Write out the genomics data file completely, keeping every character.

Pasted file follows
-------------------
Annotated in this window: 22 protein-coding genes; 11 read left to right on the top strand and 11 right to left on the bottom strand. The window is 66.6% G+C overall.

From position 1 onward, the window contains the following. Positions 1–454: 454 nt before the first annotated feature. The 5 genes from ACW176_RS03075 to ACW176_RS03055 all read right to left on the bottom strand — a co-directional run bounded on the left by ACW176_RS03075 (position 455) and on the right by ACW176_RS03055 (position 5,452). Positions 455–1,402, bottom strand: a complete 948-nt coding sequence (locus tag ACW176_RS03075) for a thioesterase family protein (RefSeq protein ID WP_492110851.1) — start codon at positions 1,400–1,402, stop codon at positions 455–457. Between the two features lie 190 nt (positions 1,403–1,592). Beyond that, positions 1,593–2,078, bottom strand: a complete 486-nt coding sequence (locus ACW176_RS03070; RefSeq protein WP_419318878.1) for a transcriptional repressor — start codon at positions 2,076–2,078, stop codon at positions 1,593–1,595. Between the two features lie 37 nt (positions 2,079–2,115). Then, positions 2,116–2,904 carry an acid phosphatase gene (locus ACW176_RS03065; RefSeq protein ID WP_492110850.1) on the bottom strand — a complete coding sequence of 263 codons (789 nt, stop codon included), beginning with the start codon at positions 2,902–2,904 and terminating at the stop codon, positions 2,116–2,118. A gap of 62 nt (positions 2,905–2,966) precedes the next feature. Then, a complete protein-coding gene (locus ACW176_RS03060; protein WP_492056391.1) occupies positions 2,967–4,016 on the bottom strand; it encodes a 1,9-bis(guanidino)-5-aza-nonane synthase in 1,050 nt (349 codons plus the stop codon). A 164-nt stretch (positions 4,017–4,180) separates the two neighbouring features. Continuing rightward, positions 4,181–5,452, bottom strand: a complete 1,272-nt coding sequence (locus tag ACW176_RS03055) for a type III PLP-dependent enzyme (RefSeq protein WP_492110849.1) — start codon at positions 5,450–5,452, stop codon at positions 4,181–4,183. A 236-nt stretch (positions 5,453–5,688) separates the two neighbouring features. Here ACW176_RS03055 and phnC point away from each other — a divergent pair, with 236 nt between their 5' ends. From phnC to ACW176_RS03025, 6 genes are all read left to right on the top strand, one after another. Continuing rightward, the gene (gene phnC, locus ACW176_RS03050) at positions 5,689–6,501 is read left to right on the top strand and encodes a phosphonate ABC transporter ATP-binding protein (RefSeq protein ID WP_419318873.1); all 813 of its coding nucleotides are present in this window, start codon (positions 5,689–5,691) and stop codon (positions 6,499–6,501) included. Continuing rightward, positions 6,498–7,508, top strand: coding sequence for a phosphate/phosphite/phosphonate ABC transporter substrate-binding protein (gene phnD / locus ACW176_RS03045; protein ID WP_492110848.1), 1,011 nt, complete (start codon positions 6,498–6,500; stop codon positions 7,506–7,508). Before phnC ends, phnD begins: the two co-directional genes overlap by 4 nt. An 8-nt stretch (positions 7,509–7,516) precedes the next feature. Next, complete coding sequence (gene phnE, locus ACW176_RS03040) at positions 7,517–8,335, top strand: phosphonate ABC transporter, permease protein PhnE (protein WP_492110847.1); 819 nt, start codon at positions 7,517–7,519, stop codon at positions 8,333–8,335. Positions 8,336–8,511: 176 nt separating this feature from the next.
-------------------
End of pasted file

Annotated in this window: 22 protein-coding genes; 11 read left to right on the top strand and 11 right to left on the bottom strand. The window is 66.6% G+C overall.

From position 1 onward, the window contains the following. Positions 1–454: 454 nt before the first annotated feature. The 5 genes from ACW176_RS03075 to ACW176_RS03055 all read right to left on the bottom strand — a co-directional run bounded on the left by ACW176_RS03075 (position 455) and on the right by ACW176_RS03055 (position 5,452). Positions 455–1,402, bottom strand: a complete 948-nt coding sequence (locus tag ACW176_RS03075) for a thioesterase family protein (RefSeq protein ID WP_492110851.1) — start codon at positions 1,400–1,402, stop codon at positions 455–457. Between the two features lie 190 nt (positions 1,403–1,592). Beyond that, positions 1,593–2,078, bottom strand: a complete 486-nt coding sequence (locus ACW176_RS03070; RefSeq protein WP_419318878.1) for a transcriptional repressor — start codon at positions 2,076–2,078, stop codon at positions 1,593–1,595. Between the two features lie 37 nt (positions 2,079–2,115). Then, positions 2,116–2,904 carry an acid phosphatase gene (locus ACW176_RS03065; RefSeq protein ID WP_492110850.1) on the bottom strand — a complete coding sequence of 263 codons (789 nt, stop codon included), beginning with the start codon at positions 2,902–2,904 and terminating at the stop codon, positions 2,116–2,118. A gap of 62 nt (positions 2,905–2,966) precedes the next feature. Then, a complete protein-coding gene (locus ACW176_RS03060; protein WP_492056391.1) occupies positions 2,967–4,016 on the bottom strand; it encodes a 1,9-bis(guanidino)-5-aza-nonane synthase in 1,050 nt (349 codons plus the stop codon). A 164-nt stretch (positions 4,017–4,180) separates the two neighbouring features. Continuing rightward, positions 4,181–5,452, bottom strand: a complete 1,272-nt coding sequence (locus tag ACW176_RS03055) for a type III PLP-dependent enzyme (RefSeq protein WP_492110849.1) — start codon at positions 5,450–5,452, stop codon at positions 4,181–4,183. A 236-nt stretch (positions 5,453–5,688) separates the two neighbouring features. Here ACW176_RS03055 and phnC point away from each other — a divergent pair, with 236 nt between their 5' ends. From phnC to ACW176_RS03025, 6 genes are all read left to right on the top strand, one after another. Continuing rightward, the gene (gene phnC, locus ACW176_RS03050) at positions 5,689–6,501 is read left to right on the top strand and encodes a phosphonate ABC transporter ATP-binding protein (RefSeq protein ID WP_419318873.1); all 813 of its coding nucleotides are present in this window, start codon (positions 5,689–5,691) and stop codon (positions 6,499–6,501) included. Continuing rightward, positions 6,498–7,508, top strand: coding sequence for a phosphate/phosphite/phosphonate ABC transporter substrate-binding protein (gene phnD / locus ACW176_RS03045; protein ID WP_492110848.1), 1,011 nt, complete (start codon positions 6,498–6,500; stop codon positions 7,506–7,508). Before phnC ends, phnD begins: the two co-directional genes overlap by 4 nt. An 8-nt stretch (positions 7,509–7,516) precedes the next feature. Next, complete coding sequence (gene phnE, locus ACW176_RS03040) at positions 7,517–8,335, top strand: phosphonate ABC transporter, permease protein PhnE (protein WP_492110847.1); 819 nt, start codon at positions 7,517–7,519, stop codon at positions 8,333–8,335. Positions 8,336–8,511: 176 nt separating this feature from the next.